Footprints on the Sand

At night I had a weird dream about people I haven’t spoke to in years. I woke up with a strange feeling and sat for a while at the porch with the sea and the islands at the distance, and when Roni woke up we went to the town we saw the day before on the way to the shore. We walked through steep paths with red ground, surrounded by plants. The town above us had one main street where most of the businesses worked, and we found a small open restaurant and had noodles soup with pork and barbecued shrimps with black pepper and garlic, and kept strolling. We pat some elephants that were tied in a big yard, standing there as an attraction for tourists who wants to tell everyone back home that they rode elephants in Thailand. Even though elephants always kind of look a little bit as if they are smiling, I had a slight feeling that they were being abused.

We walked inside a supermarket and bought coffee and tea for the room, and some snacks and beers for the evening when everything around is closed. One of the first things that I want to see in trips is grocery shops at other countries. I loved to see the Thai old women get there every morning to buy dried leaves and spices, soups in vacuum sealed plastic bags and cans that god knows what’s inside them, the same way we casually buy the basic groceries back in Israel. I liked to look at colorful snacks for kids, strange packages, soaps that smelled like fruits I haven’t heard of before. There is a supermarkets chain in Thailand and it’s logo is a cartoon bear, and sometimes after you pay you get stumps with funny pictures of it.

Throughout the afternoon we were at the beach, at the chilly water or in one of the small cafes that were scattered around. When we were hungry we came back to the town and had phad-thai with shrimps, curry with pork and white rice. The restaurant was ran by a big family as the women cooked in a completely open kitchen, the younger teens were the waiters and the bellied father sat by the entrance and managed the money. I peeked at the note that the waiter wrote as he took the order from us, at the strange handwriting that seemed to me like alien’s language. Afterwards we bought a green coconut from a gentle woman who cracked-opened it with a huge machete, and we took it to the swing that was tied to a tree by the water. The tide ,was high and washed the crab’s footprints away. It reminded me of something I’ve read once, that when mankind invented handwriting, they were inspired by cobwebs and bird’s footprints on the sand.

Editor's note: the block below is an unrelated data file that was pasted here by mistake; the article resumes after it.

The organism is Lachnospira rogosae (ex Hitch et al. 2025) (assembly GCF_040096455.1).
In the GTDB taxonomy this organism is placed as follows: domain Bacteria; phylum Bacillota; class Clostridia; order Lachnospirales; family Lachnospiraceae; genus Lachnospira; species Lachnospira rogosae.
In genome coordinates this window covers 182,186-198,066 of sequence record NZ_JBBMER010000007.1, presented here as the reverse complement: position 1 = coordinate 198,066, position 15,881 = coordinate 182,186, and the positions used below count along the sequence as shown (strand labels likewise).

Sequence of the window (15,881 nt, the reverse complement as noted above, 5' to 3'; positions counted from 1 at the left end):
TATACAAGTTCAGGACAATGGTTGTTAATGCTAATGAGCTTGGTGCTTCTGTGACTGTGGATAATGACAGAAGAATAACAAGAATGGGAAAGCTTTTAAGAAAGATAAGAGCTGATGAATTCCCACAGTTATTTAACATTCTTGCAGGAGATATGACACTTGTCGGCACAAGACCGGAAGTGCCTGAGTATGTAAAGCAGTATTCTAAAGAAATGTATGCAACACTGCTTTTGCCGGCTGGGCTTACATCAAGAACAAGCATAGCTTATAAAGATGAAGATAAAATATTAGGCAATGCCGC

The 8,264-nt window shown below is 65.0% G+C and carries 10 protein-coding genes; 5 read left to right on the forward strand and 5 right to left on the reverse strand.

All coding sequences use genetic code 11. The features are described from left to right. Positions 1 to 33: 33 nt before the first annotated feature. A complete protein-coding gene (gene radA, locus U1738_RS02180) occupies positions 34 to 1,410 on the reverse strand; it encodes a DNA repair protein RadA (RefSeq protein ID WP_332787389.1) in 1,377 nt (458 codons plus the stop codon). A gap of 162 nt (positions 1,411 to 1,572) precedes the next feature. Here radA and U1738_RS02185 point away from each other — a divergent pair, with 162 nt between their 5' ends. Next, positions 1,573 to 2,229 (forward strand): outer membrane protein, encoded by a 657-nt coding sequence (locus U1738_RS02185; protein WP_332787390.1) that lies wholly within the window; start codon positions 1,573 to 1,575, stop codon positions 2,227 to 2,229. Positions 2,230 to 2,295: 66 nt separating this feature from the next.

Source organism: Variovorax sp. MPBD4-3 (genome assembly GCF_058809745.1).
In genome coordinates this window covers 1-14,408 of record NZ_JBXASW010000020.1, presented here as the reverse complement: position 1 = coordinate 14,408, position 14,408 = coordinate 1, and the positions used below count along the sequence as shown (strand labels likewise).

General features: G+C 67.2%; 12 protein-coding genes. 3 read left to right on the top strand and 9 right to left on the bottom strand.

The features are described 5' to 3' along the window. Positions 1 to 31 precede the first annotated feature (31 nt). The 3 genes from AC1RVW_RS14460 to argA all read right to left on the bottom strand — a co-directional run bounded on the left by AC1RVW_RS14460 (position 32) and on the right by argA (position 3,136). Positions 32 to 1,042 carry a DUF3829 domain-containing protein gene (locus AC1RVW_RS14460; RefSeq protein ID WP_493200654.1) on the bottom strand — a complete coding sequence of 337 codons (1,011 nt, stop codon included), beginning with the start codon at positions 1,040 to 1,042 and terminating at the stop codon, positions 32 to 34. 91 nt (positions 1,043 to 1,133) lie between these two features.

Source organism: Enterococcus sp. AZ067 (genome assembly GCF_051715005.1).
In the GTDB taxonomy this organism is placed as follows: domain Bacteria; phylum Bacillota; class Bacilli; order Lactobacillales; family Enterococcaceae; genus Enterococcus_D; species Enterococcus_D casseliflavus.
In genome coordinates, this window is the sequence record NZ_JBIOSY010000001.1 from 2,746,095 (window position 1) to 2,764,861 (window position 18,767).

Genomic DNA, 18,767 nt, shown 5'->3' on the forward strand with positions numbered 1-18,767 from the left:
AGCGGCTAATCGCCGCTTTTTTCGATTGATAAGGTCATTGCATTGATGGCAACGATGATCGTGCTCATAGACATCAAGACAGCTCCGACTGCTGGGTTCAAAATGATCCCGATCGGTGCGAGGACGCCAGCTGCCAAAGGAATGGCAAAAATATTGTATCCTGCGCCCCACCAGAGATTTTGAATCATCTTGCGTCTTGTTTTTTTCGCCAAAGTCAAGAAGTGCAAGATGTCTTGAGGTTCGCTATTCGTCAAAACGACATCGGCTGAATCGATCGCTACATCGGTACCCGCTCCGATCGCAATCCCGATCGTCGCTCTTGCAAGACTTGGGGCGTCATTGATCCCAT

We had coffee at the porch and watched the sunset. The man responsible for the elephants took them out for a walk on the shore and the younger ones played in the water, and it made me think that maybe they are treated well because they seemed happy. Afterwards we came back to the same place where we ate lunch, since they told us that in the evening they turn on the BBQ and fry fresh fish and seafood. We had big fried shrimps, phad-thai, papaya salad and rice. The youngest kid, who was about 10 years old, was working skillfully on the BBQ. The whole area was more bustling at these hours, and a few families of tourists and locals sat there. We kept walking around. Most shops and businesses were basically a room in the family’s house, and many times we saw toddlers playing on a carpet or napping on a hammock. Some families owned pets, such as small dogs or strange rodents on a leash.

We finished the day with beers on the porch.

We began the morning after with iced coffee and shrimps in ginger by the sea. The night was rainy and the morning was still a bit dripping occasionally. We stretched on a small hammock under a sunshade, and a stray dog sat with us and looked at the rain. After it cleared we passed the day between the beach and the town, looking at fishermen’s boats in the distance, swimming in the cool water, eating seafood and fried meat with rice.

I looked a lot at the few tourists that were there. The only ones that stayed at the hotel with us were a family of Germans or Austrians with a tiny fluffy dog with a small bell tied to its collar. When they strolled around the father was trailing behind with a floral bathing suite and a wide hat, wiping sweat of his forehead and taking pictures. There was a French couple with a child that spent most of the time kayaking and drinking beer, and many Asian tourists.

The sunset was red and sprout out from the blue clouds, and I thought that just a few weeks ago I was still at my old job and they must be switching shifts right now. In the evening, after we had chopped meat with rice and fried greens at our favorite family restaurant, we sat at a cocktail bar where mostly young people worked, and had beers and caipirinha. The place was almost completely open, half on the street, and a small cat walked around everybody’s feet.

We woke up around 4 AM from a thunderstorm, cuddled and went back to sleep. I dreamt that we have a brand new house, completely different from our home in Jaffa, and there is a cat there that we own now.

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